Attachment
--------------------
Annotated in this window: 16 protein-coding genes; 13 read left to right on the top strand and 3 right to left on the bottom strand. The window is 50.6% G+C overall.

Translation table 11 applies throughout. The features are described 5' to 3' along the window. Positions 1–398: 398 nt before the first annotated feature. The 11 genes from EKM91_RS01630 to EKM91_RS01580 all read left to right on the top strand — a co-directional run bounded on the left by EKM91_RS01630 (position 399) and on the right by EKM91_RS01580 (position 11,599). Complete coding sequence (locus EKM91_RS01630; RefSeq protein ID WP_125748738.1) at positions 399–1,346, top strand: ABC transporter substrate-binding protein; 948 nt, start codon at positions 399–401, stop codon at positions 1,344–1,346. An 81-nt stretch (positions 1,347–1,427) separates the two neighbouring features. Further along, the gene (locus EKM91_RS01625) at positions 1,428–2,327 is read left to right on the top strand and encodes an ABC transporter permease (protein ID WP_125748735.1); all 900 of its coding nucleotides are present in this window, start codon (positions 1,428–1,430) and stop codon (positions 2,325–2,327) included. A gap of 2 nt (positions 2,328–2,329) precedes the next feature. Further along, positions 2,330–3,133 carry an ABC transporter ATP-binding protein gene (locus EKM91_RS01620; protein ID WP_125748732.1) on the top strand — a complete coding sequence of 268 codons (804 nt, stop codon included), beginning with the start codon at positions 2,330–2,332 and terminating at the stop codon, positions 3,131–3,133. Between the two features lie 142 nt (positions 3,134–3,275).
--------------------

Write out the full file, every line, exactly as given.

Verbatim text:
Annotated in this window: 16 protein-coding genes; 13 read left to right on the top strand and 3 right to left on the bottom strand. The window is 50.6% G+C overall.

Translation table 11 applies throughout. The features are described 5' to 3' along the window. Positions 1–398: 398 nt before the first annotated feature. The 11 genes from EKM91_RS01630 to EKM91_RS01580 all read left to right on the top strand — a co-directional run bounded on the left by EKM91_RS01630 (position 399) and on the right by EKM91_RS01580 (position 11,599). Complete coding sequence (locus EKM91_RS01630; RefSeq protein ID WP_125748738.1) at positions 399–1,346, top strand: ABC transporter substrate-binding protein; 948 nt, start codon at positions 399–401, stop codon at positions 1,344–1,346. An 81-nt stretch (positions 1,347–1,427) separates the two neighbouring features. Further along, the gene (locus EKM91_RS01625) at positions 1,428–2,327 is read left to right on the top strand and encodes an ABC transporter permease (protein ID WP_125748735.1); all 900 of its coding nucleotides are present in this window, start codon (positions 1,428–1,430) and stop codon (positions 2,325–2,327) included. A gap of 2 nt (positions 2,328–2,329) precedes the next feature. Further along, positions 2,330–3,133 carry an ABC transporter ATP-binding protein gene (locus EKM91_RS01620; protein ID WP_125748732.1) on the top strand — a complete coding sequence of 268 codons (804 nt, stop codon included), beginning with the start codon at positions 2,330–2,332 and terminating at the stop codon, positions 3,131–3,133. Between the two features lie 142 nt (positions 3,134–3,275).